The state of Michigan will pay $87 million to replace water lines to thousands of homes in lead-contaminated Flint under a settlement agreement submitted Monday.
A hearing to approve the settlement agreement was scheduled for 1 p.m. ET Tuesday in U.S. District Court in Detroit. If Judge David Lawson OKs the deal, the Flint and Michigan governments would be obligated to dig up, inspect and replace lead or galvanized-steel water lines leading to at least 18,000 homes by Jan. 1, 2020.
The state agreed to set aside an additional $10 million for unexpected extra expenses. That's a total of $97 million the state is committing — equal to almost all of the $100 million in funds set aside for Flint earlier this month by the Environmental Protection Agency under legislation signed in December by President Barack Obama.
There was no immediate comment from any of the parties to the suit, whom Lawson had placed under a gag order.
Flint's water crisis began as a cost-cutting measure in 2014, when the city switched its water source from Detroit's municipal service to water from the Flint River, which it treated itself. Unlike Detroit's, the Flint system didn't use chemicals to inhibit materials in the water that accelerate corrosion in lead and iron pipework — potentially exposing the city's 100,000 residents to lead and other contaminants.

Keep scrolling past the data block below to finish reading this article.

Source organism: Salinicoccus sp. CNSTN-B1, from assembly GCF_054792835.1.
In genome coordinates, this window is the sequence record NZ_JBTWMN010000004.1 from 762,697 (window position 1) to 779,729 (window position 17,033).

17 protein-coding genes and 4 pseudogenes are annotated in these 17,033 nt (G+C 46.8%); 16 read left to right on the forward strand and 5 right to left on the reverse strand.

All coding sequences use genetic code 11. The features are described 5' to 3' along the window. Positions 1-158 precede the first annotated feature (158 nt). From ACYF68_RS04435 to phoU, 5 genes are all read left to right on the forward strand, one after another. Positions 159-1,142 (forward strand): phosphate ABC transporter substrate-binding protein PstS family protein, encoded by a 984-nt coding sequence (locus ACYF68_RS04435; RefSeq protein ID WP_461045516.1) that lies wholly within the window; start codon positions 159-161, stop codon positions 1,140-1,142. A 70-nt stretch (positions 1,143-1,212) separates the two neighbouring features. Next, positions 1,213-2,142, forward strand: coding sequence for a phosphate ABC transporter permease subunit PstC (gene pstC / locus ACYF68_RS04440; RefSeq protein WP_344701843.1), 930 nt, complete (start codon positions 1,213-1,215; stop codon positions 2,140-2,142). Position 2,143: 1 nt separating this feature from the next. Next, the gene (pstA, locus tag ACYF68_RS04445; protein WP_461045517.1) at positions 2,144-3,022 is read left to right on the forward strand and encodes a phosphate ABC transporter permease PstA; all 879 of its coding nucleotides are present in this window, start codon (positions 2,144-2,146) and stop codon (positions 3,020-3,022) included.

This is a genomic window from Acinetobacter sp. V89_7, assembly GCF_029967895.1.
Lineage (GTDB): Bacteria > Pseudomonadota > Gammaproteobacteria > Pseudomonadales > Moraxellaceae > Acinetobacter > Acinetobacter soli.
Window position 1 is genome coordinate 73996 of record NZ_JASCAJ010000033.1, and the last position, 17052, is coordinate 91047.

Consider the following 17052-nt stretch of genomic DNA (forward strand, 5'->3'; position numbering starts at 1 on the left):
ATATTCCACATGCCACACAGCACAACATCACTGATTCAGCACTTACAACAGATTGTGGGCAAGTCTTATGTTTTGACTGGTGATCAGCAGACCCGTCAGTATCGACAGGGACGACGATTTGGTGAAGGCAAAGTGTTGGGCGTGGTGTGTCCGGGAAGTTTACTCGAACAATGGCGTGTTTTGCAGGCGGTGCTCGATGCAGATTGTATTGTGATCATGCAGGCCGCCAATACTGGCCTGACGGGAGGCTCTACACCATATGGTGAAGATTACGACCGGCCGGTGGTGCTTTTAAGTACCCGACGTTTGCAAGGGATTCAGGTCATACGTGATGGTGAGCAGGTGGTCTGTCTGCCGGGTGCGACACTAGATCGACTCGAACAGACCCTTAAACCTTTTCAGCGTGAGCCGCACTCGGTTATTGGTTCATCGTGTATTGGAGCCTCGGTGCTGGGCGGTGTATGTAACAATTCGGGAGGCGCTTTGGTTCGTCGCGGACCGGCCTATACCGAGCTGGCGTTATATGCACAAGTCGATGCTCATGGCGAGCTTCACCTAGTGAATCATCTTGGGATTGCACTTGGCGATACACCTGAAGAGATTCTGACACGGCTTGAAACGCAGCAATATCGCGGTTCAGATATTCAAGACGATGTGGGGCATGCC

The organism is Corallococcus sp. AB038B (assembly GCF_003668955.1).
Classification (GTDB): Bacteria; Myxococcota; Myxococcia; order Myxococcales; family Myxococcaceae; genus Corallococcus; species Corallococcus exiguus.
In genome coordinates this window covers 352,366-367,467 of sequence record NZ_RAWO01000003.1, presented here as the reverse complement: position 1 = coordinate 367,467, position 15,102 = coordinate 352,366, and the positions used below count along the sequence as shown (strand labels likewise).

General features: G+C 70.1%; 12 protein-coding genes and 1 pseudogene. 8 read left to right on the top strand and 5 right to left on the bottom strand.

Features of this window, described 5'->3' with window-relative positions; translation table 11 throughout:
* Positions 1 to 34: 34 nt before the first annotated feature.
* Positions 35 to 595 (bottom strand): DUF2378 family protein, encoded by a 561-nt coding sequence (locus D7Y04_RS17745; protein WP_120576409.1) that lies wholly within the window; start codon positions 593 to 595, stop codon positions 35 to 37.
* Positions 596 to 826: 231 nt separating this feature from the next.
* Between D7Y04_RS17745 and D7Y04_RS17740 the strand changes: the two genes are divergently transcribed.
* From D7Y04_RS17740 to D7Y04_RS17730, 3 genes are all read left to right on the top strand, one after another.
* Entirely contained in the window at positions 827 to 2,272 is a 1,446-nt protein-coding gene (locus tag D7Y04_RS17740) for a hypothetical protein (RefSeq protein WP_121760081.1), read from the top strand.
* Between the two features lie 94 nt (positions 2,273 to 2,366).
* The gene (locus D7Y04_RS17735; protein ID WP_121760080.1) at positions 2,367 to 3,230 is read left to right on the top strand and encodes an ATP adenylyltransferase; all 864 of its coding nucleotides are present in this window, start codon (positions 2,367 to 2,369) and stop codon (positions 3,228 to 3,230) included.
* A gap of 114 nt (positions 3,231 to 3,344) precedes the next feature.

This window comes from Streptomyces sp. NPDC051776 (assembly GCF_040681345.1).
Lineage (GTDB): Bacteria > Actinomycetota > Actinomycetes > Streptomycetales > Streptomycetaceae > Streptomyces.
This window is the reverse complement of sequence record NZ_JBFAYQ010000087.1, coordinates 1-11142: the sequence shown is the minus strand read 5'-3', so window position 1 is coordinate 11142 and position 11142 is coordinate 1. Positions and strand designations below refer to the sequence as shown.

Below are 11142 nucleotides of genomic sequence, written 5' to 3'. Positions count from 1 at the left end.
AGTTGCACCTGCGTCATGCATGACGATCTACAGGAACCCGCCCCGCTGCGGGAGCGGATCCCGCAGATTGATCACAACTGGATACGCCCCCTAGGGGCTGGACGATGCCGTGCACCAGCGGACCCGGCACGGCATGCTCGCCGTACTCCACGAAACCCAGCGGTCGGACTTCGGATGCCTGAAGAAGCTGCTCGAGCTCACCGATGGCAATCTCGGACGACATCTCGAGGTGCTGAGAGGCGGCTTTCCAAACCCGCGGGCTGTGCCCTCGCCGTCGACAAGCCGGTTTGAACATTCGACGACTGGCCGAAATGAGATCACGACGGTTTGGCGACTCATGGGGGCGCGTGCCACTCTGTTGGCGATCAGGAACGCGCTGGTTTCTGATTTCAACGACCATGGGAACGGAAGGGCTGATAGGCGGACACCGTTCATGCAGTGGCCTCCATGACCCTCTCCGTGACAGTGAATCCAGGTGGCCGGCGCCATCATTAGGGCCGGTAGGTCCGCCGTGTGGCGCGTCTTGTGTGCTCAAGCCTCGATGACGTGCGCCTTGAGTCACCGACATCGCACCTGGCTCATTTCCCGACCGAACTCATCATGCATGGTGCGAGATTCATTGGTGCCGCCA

In January 2015, Flint residents began taking bottles of discolored tap water to community meetings, and within a year, the city was under a state declaration of emergency. Flint returned to using Detroit's water nine months later, but the damage had already been done — a fifth of Flint water samples were found to exceed EPA lead limits in research conducted at Virginia Tech University.
Related: Bad Decisions, Broken Promises: A Timeline of the Flint Water Crisis
The National Guard began distributing bottled water and filters in Flint more than a year ago. Four state and local officials have resigned, and at least a dozen criminal cases were filed. Earlier this month, Michigan's retired director of disease control was sentenced to probation for willful neglect of duty.
The settlement was filed less than two weeks after Flint Mayor Karen Weaver met with President Donald Trump, who visited the city during the presidential campaign on Sept. 14 and promised that the crisis would "fixed quickly and effectively."
In addition to paying to rip up and replace miles and miles of old water lines, Michigan and Flint agreed to pay almost $1 million to the plaintiffs in the lawsuit, who include a Flint resident, the American Civil Liberties Union, the Natural Resources Defense Council and Concerned Pastors for Social Justice, a local activist group.
The plaintiffs agreed to drop their demand that the city deliver bottled water door to door. Instead, if the deal is approved, Flint residents will be able to call the city's 211 number and order free water for delivery within 24 hours.